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County Fairs Cancel Bird Shows But Get Creative Amid Flu Outbreak


People in more than a dozen states won't hear much clucking or squawking at their county and state fairs this summer. That's because poultry shows have been banned in those states due to the devastating outbreak of bird flu. This doesn't mean that no one's getting a ribbon for chicken showmanship this year though. From member station WMUK in Kalamazoo, Sehvilla Mann reports that organizers of those events have a plan.

SEHVILLA MANN, BYLINE: The strain of bird flu that emerged last December has been a plague on American poultry. Tens of millions of birds have either died from it or have been killed preemptively. That's disrupted not just agriculture, but a venerable and growing pastime - showing birds in competitions. Valerie Miller tracks bird events across the country. She counts more than 600 related events in an average year. But in recent weeks, she's scrambled to stay posted on all of the bird flu-related cancellations.

VALERIE MILLER: When it comes to the juniors and the 4-H'ers who are doing chickens, if they suddenly have a year where they can't do this fair, you know, the concern would be, are they going to continue the next year? If they have to wait a full year, will they keep their flocks and keep things going, or will they move onto the next thing 'cause, you know, the future of this hobby is the younger people.

MANN: Groups like 4-H seem determined to hold their members' interest through a year when the birds have to stay home. To that end, many groups will go ahead with their competitive shows with pretend chickens.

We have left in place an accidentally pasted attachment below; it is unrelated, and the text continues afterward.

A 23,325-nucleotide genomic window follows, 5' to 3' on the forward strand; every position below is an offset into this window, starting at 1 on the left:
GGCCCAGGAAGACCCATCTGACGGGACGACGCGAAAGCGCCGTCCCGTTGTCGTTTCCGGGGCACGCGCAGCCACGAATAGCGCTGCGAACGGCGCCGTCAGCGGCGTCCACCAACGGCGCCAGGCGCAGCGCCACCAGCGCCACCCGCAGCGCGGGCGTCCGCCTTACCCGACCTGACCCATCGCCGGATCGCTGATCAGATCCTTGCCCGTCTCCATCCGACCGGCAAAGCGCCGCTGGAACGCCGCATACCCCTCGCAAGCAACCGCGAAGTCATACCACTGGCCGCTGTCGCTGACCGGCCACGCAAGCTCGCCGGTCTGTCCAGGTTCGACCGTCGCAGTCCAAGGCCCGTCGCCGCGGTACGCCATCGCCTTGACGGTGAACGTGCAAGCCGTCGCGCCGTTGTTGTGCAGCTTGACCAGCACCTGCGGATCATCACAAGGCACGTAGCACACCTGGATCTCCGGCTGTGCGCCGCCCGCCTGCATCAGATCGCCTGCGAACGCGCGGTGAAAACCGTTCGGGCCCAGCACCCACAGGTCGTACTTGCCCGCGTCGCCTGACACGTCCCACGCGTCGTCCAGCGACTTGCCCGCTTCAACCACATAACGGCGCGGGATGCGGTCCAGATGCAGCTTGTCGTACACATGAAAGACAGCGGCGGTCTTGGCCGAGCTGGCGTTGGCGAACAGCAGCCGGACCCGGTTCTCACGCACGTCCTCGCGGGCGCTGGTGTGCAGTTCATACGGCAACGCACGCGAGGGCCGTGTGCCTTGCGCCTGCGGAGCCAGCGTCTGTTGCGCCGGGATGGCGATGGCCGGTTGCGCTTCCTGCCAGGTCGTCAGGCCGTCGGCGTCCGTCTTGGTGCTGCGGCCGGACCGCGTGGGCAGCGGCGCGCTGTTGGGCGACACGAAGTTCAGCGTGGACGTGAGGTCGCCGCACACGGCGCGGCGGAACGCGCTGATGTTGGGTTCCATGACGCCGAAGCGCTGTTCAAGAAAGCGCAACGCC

KATIE OCKERT: They're not made the same way as a stuffed animal would be because we kind of thought that that was a little cheesy.

MANN: Katie Ockert is with the Michigan State University Extension and says there's been something of a run on plush chickens recently.

OCKERT: So they're actually made with feathers, and if you didn't know that they weren't a live bird if they were sitting there, you would actually think they were a live bird.

MANN: State and county chapters are also treating the ban as an occasion to celebrate all things poultry- related. Nebraska's planning an egg-painting contest. Barbecues are in the works. And Colleen Burke, who's in charge of poultry for one Michigan county fair, says there will be at least one chicken dance-off.

COLLEEN BURKE: The regular polka chicken dance, the (singing). That one.

MANN: The one that goes (singing) da-da-da-da-da-da da?

BURKE: You have it. And so that's the one we're going to focus on.


MANN: Burke's daughter, Lacey, has won many awards for her birds. She's standing by a big tree in her yard where a flock of turkeys is enjoying the shade. She says showing a mock bird will be tougher than presenting a live one because she'll be judged on her knowledge.

LACEY BURKE: People a lot of times think when they do have a nice bird that they can slack-off and let the bird pick up for them, or that if it's already trained, it'll do whatever it's supposed to do and you don't have to work that hard. But now the competition's on a whole new level.

MANN: Her friend Megan Miller agrees.

MEGAN MILLER: It gives you the chance to actually show what you've got and it's more focused on you. And I think it'll be cool because the littler kids might have a better chance.

MANN: It's not only young bird enthusiasts who are struggling with the ban. Valerie Miller says some grown-ups had talked about holding an online bird show. But in the end, they decided it wouldn't be enough like the real thing. Mostly, she says, everyone hopes things will be back to normal next year. For NPR News, I'm Sehvilla Mann in Kalamazoo. Transcript provided by NPR, Copyright NPR.

Sehvilla Mann joined WMUK’s news team in January 2014 as a reporter on the local government and education beats. Before that she covered a variety of topics, including environmental issues, for Bloomington, Indiana NPR and PBS affiliates WFIU and WTIU. She’s also written and produced stories for the Pacifica Network and WYSO Public Radio in Yellow Springs, Ohio. Sehvilla holds a B.A. in French from Earlham College and an M.A. in journalism from Indiana University.
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